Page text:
These reforms will help to ease the cost of living pressures tenants face, saving families from needlessly moving from one private home to another from hundreds of pounds in moving costs.

The government has already taken significant steps over the past decade to improve private renting, including reducing the proportion of substandard private rental accommodation from 37% to 21%, capping rental deposits and banning rental fees for tenancy agreements signed after June 1, 2019, and the introduction of pandemic emergency measures to prohibit bailiff evictions.

Today’s measures will form part of the Tenant Reform Bill, as announced in the Queen’s Speech, which will be introduced in this session of Parliament.

This will deliver on the government’s commitment to give tenants a better deal and bring the private rental sector into the 21st century with safer, more secure and better quality housing.

Upgrading and Housing Secretary Michael Gove said:

“For too long, many private tenants have been at the mercy of unscrupulous landlords who fail to repair homes and leave families to live in damp, unsafe and cold properties, with the threat of unfair eviction orders ‘without fault” hanging over them.

Our New Deal for Tenants will help end this injustice by improving the rights and conditions of millions of tenants as we move forward across the country and address people’s priorities.

While the majority of private rental accommodation is of good quality, providing safe and comfortable accommodation for families, the conditions of more than half a million accommodations – or 12% of households – pose an imminent risk to health and tenant safety, an estimated 1.6 million people live in dangerously poor quality housing, driving up the costs of our health services.

The government says the area provides the most expensive, least secure and least good housing to millions of tenants, including 1.3 million households with children and 382,000 households over the age of 65 and that rents are rising to their fastest level in 5 years.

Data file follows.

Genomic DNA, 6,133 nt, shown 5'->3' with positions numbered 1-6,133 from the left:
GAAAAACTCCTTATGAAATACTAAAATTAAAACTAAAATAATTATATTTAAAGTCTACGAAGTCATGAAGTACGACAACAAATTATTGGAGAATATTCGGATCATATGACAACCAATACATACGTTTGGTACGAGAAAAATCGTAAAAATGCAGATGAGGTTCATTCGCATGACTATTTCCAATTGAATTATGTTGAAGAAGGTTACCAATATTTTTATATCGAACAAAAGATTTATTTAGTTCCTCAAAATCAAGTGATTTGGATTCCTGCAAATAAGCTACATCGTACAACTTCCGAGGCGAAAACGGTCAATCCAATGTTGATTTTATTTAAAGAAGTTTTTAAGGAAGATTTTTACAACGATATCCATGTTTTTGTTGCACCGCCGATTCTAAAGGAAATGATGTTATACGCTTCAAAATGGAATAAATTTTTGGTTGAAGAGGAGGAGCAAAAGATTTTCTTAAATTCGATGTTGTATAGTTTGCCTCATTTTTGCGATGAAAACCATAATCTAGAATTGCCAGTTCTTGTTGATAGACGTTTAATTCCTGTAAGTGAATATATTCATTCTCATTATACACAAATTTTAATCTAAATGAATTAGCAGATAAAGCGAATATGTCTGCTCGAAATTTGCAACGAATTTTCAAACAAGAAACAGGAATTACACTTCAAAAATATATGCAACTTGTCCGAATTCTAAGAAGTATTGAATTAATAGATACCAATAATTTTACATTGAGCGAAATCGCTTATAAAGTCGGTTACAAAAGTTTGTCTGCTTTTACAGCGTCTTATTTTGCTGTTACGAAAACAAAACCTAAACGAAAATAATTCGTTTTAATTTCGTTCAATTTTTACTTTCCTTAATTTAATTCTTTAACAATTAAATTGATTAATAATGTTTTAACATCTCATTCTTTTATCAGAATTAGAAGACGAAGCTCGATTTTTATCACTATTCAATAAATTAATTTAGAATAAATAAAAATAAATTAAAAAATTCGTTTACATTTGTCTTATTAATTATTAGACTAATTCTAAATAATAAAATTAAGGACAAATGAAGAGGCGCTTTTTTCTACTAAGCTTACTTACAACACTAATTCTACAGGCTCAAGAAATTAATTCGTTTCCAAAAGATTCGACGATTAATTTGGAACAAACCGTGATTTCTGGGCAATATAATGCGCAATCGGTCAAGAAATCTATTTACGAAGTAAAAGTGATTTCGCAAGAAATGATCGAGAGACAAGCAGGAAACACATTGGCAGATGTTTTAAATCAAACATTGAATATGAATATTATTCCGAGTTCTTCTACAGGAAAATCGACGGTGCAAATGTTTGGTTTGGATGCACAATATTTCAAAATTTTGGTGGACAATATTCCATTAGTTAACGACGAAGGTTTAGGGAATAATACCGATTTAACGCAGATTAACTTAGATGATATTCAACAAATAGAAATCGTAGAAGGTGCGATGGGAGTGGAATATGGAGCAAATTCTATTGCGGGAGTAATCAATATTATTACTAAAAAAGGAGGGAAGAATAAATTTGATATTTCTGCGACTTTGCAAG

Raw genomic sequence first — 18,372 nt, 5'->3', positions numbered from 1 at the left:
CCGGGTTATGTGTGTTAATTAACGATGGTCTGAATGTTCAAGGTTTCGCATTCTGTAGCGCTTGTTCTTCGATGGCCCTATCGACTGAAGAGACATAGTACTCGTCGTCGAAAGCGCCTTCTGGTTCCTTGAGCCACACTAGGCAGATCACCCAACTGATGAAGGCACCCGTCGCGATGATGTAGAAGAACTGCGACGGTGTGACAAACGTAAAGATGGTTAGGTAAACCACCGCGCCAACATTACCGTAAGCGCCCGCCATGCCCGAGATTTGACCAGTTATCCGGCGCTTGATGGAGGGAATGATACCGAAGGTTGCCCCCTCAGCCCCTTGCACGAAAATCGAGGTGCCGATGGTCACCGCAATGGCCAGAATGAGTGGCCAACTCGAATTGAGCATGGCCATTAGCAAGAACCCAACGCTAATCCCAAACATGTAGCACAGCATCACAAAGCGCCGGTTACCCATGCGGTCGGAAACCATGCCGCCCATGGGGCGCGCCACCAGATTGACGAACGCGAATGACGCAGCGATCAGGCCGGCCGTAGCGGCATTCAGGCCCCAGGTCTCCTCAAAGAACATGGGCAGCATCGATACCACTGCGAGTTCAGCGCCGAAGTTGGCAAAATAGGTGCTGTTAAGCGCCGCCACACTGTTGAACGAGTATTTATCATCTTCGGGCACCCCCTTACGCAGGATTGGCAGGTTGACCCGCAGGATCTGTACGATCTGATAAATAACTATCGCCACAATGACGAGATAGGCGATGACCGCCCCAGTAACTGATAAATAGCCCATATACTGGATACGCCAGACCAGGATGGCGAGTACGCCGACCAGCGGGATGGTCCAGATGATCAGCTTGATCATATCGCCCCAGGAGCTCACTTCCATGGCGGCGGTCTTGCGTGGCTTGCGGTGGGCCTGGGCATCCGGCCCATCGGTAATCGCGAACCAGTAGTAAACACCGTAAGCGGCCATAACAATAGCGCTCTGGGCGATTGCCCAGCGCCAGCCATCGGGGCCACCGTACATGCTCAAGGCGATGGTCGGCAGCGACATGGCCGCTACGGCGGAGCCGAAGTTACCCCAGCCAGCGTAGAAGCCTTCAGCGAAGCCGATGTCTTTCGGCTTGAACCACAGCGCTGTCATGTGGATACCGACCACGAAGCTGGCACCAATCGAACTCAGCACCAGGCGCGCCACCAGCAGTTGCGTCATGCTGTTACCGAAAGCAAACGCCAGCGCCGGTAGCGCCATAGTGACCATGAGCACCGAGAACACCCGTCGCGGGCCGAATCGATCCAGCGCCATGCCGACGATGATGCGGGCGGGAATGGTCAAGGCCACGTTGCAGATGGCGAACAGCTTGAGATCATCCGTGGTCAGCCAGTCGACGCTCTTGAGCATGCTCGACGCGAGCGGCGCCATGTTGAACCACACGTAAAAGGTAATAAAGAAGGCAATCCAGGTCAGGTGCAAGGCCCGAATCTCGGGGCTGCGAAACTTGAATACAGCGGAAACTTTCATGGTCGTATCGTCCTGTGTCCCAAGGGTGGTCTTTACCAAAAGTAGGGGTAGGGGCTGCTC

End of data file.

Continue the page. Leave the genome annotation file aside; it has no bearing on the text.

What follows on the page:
Last week the government introduced the Social Housing Regulation Bill, which means defaulting social housing owners could face unlimited fines and Ofsted-style inspections.

In a major power reset between tenants and landlords, residents will be able to demand information and rate their landlord as part of new satisfaction measures.

Combined with today’s Tenant Reform White Paper, the Bill will be a key part of the Government’s mission to get up to speed across the country and meet people’s priorities.

Nick Lyons, Founder and CEO of No Letting Go, comments:

“While it is pleasing that the white paper has been published much earlier than expected – perhaps as the government tries to divert the agenda from other issues – the reforms appear to be a little more sweeping than expected and don’t seem to give owners much in the way of incentive or protection.

There is likely to be quite a bit of lobbying before it becomes the Tenant Reform Bill and then begins its journey through Parliament.

Perhaps the most interesting aspect of it all is the mention of pets, which has become an increasingly popular desire among renters, especially since the pandemic.

Previous attempts by the government to give tenants the right to keep pets have not worked well, and it would be surprising if this latest plan did not meet opposition either.